ILLin' like a villain: Old acquaintances edition

Welcome back to ILLin' like a villain, which took some well-deserved time off for the holidays. Unfortunately, the silly requests have tapered off a bit, so I'll have to make hay with these!

The Book of Ceremonial Magic: The Secret Tradition in Goetia
by Arthur Edward Waite

-I was sure I read the subtitle as "The Secret Tradition in Goetta," which would have been a decidedly non-magical tome. ::shudder::

Alaska Seafood Industry Room and Board Job Guide
by Kwasi Malezi

-Not sure what's more interesting about this request: that the inmates don't have cable and yet are drawn to the Deadliest Catch mystique, or that the author (by virtue of his name alone) appears to be African. I've never seen an African person on Deadliest Catch.

The Guide to Becoming the Sensuous Black Woman
by Miss T.

-I betcha I know what that 'T' stands for... Did I mention that I work in an all-male facility?

A Rookie's Guide to Buying or Selling a Pool Table
by Mose Duane

-Look for a request next week for the companion volume, "And Cramming It Into a 9'x12'."

ILLin' like a villain, jive turkey edition

Written on Wednesday, posted to the FUUUUUTUUUUUURRRRRRE! Thus, it's brief. The time machine has a weight limit.

Untitled Technothriller, by Herold [sic] Coyle (Pretty sure this turned out to be They Are Soldiers, but one would think that a savvy reader might have scrutinized this incomplete Bowker Books in Print listing a little more closely.)

Dream Garages, by Kris Palmer (Guys will fantasize about anything in here.)

Don't Blame It on Rio: The Real Reason Men Go to Brazil for Sex, by Jewel Woods (Answer: It's the sex.)

ILLin' like a villain

Herein you will find a new Friday feature on RTWNMYP (gotta love that initialism). Very simply, it will be a recounting of some of the more interesting Interlibrary Loan requests received in the preceding week. It might not always be laugh-out-loud funny, but it should be fairly amusing. I'll go back a couple weeks just to give you a good first taste.

Pot Pies: Yumminess in a Dish (Can't really argue with the concept, I guess.)

Raising Earthworms for Profit (Step 1: Gather earthworms. Step 2: ??? Step 3: Profit!)

Persimmons: And Other Lesbian Erotica (Sadly, this title doesn't exist. Poor guy.)

How to Potty Train Your Parrot in 14 Days (This book, amazingly, does exist.)

Lew Burke's Dog Training (Patron's note: "I'm not really sure. I believe it deals with social behavior though". As opposed to, say, management or accounting.)

Thong on Fire (Coming soon to Masterpiece Theater.)

Slow work days are awesome

I love being the only person on my floor of the building. The rest of the place is dark, and I feel like I'm the night watchman at the Library of Congress or something.

Anyway, it's been a busy last few weeks, so sorry to whichever readers I have that I haven't posted much. I want to give you a few tidbits that have caught my interest lately.

1) The Stephanie Miller Show

I've been a fan of her show pretty much since I started listening to liberal radio here in Madison. Funny, topical, smart, and very listener-responsive, Stephanie is a really good alternative to Air America, which is either a little too center-left sometimes, or loudly conspiratorial (not a complaint, mind you) at other times. She's a hell of a lot better than Ed Schultz, who I usually cannot stand. I'm crabby that the local affiliate dropped Randi Rhodes back an hour to broadcast Ed Schultz live. Replacing the smartest person on liberal radio with the dumbest is no way to program, in my opinion.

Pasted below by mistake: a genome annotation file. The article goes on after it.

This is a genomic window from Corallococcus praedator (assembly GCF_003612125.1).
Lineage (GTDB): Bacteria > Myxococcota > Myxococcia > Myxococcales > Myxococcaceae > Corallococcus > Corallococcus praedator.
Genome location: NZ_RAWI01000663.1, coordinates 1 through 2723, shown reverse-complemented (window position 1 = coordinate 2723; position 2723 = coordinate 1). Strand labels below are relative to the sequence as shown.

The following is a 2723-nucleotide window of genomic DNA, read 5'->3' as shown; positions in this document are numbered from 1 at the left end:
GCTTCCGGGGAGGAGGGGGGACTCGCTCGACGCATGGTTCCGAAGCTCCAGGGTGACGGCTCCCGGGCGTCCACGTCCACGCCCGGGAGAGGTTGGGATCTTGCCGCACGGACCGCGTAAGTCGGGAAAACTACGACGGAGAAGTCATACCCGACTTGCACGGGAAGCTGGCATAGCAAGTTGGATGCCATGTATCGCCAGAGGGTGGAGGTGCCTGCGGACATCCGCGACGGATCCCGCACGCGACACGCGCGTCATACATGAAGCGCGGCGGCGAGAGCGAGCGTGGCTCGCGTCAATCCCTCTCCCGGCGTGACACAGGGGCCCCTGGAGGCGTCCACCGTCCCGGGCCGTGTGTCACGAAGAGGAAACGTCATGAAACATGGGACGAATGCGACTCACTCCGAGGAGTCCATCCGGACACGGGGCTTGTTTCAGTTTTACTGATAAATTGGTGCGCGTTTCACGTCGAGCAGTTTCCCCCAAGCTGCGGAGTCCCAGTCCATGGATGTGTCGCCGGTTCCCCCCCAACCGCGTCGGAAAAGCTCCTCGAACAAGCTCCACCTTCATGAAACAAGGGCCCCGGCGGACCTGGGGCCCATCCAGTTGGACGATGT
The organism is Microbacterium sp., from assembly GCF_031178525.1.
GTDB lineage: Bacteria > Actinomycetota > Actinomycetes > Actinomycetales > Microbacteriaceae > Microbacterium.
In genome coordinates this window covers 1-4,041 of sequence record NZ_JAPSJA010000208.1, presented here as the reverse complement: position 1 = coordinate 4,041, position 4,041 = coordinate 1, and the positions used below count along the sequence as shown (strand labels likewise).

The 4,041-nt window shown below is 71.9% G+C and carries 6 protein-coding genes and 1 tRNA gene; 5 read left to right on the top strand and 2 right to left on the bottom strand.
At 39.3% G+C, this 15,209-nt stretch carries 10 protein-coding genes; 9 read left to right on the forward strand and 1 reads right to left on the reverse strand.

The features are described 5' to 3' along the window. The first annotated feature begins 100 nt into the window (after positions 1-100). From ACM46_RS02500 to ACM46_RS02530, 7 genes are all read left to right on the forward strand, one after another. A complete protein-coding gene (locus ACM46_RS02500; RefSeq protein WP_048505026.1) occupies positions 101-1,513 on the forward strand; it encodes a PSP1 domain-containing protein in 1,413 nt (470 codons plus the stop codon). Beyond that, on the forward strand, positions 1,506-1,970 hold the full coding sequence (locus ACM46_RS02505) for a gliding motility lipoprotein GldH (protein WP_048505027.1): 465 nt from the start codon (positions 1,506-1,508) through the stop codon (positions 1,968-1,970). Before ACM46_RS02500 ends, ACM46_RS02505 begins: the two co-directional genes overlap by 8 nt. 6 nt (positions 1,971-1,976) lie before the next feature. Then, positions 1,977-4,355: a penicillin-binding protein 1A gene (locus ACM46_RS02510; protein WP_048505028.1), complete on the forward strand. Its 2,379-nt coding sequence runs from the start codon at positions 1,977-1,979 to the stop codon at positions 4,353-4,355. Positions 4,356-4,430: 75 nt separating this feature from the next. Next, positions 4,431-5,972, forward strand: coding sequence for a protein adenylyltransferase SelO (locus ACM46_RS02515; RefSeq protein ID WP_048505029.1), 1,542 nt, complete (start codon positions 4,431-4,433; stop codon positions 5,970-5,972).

Anyway, Stephanie earned some karmic points for coming back to the show on Tuesday, a few days after losing one of her dogs to sudden illness. Listeners will know what her dogs mean to her, and how they inform her on-air persona. She was understandably upset, and broke down on a number of occasions. But it was a brave thing to do, and I'm a bigger fan for having heard her deal with her grief in such an open way, and for allowing her listeners to help her in recovering. If you don't have a carrying affiliate in your area, she's available for download on iTunes.

2) Eating in Madison A to Z

For those of you who might be in the Madison area, or visiting, this is becoming an indispensable resource for how to cram stuff in your face. I don't know if it's true that Madison has more restaurants per capita than any other city in America, but it feels like it to me. I can only imagine what it must look like to stare down all those restaurants, alphabetically arranged, and be determined to visit all of them in that order. And yet, that's what JM and Nichole are doing at their site, as well as providing reviews and a handy letter grade. It's got franchise potential; I feel like I should ask them if I can do a similar site for my own hometown area (the Fox River Valley, Wisconsin). Anyway, even if you're not in the area, it's a fun read.

3) Freethinkers, by Susan Jacoby

I just started reading this book, released in 2004, so I can't tell you it's a great book from front to back, but just reading the Introduction got me all fired up.

"Secularism teaches us to be good here and now. I know of nothing better than goodness. Secularism teaches us to be just here and now. It is impossible to be juster than just. ... Secularism has no 'castles in Spain.' It has no glorified fog. It depends on realities, upon demonstrations; and its end and aim is to make this world better every day--to do away with poverty and crime, and to cover the world with happy and contented homes."

--Robert Ingersoll, Works, vol. 8, pp. 393-94.

As we creep (lunge?) towards theocracy, I think this book will have continued and significant relevance. Give it a try.

That's what's keeping my attention right now. I'll see if I can't get back on track with the ol' blog. You readers can always inspire me to write more by, say, COMMENTING NOW AND THEN. Sheesh.